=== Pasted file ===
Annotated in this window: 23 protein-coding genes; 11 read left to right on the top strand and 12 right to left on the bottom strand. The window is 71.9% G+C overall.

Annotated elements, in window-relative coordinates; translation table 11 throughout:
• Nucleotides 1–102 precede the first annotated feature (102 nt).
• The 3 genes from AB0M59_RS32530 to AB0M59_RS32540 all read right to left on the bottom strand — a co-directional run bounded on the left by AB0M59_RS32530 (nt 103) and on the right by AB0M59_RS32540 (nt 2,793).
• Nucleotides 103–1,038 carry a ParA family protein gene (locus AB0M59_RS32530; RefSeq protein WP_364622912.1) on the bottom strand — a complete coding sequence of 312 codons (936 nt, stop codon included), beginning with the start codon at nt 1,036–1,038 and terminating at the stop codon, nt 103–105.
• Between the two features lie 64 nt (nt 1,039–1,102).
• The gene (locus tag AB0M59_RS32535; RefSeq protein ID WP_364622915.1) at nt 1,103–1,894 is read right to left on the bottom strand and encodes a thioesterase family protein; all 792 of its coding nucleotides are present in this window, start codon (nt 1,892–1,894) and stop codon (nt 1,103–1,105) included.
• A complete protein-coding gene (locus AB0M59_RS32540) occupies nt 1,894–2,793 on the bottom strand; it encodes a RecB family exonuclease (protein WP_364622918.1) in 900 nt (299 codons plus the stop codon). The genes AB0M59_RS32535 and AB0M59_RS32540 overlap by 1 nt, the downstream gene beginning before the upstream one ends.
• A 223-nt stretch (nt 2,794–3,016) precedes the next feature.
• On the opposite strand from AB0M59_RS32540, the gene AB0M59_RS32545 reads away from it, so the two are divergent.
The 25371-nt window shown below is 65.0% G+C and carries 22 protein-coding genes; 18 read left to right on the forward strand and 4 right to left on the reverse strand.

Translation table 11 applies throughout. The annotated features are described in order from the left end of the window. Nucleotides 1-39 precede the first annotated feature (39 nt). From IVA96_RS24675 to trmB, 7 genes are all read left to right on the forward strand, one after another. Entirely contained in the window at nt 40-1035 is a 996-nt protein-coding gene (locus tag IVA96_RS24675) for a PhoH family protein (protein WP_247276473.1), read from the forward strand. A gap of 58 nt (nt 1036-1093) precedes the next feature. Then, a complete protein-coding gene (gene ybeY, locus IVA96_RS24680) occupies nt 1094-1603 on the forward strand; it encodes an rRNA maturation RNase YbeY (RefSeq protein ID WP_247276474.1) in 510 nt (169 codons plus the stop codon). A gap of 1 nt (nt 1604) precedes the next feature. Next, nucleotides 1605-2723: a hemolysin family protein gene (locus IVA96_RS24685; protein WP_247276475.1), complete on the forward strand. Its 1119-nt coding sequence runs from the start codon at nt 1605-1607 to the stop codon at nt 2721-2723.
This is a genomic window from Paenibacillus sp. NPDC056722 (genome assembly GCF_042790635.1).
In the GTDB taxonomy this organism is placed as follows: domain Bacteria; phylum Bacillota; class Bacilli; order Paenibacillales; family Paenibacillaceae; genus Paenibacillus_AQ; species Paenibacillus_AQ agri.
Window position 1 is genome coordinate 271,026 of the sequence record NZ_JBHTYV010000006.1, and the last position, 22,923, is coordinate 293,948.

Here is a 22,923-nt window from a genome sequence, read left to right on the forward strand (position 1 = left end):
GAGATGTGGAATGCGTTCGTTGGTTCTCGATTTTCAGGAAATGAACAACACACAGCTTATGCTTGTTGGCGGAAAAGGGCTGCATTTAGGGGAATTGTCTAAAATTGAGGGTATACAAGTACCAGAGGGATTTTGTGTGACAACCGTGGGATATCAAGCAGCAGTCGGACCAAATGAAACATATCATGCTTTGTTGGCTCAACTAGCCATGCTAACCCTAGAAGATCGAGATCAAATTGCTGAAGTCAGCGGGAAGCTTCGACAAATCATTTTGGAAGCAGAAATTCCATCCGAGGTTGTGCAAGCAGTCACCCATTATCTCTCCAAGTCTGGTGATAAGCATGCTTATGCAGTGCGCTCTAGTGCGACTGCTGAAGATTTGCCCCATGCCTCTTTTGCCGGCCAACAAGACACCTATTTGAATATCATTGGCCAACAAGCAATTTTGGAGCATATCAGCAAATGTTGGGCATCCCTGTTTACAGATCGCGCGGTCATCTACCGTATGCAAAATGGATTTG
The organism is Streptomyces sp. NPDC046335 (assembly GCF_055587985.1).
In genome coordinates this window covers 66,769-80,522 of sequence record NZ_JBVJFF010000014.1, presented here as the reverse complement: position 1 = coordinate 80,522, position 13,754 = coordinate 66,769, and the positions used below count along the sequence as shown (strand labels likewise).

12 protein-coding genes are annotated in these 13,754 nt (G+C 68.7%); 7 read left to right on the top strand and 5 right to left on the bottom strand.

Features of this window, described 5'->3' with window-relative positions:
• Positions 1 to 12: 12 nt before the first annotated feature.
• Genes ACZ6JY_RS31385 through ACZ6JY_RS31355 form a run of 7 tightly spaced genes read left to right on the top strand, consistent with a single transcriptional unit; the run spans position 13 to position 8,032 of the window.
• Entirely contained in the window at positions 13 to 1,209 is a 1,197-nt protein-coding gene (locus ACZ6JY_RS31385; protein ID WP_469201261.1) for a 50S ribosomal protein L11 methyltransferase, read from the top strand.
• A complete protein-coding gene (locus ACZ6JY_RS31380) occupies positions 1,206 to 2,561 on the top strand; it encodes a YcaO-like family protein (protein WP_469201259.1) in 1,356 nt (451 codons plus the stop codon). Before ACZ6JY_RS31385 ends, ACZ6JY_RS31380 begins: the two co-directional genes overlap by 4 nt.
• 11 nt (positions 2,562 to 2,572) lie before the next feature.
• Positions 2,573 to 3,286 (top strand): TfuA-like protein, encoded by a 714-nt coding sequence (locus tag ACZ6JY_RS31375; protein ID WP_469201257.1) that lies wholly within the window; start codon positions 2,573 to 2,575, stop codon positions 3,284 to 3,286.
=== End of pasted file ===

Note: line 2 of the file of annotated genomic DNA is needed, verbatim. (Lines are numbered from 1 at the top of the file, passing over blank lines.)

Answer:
Annotated elements, in window-relative coordinates; translation table 11 throughout: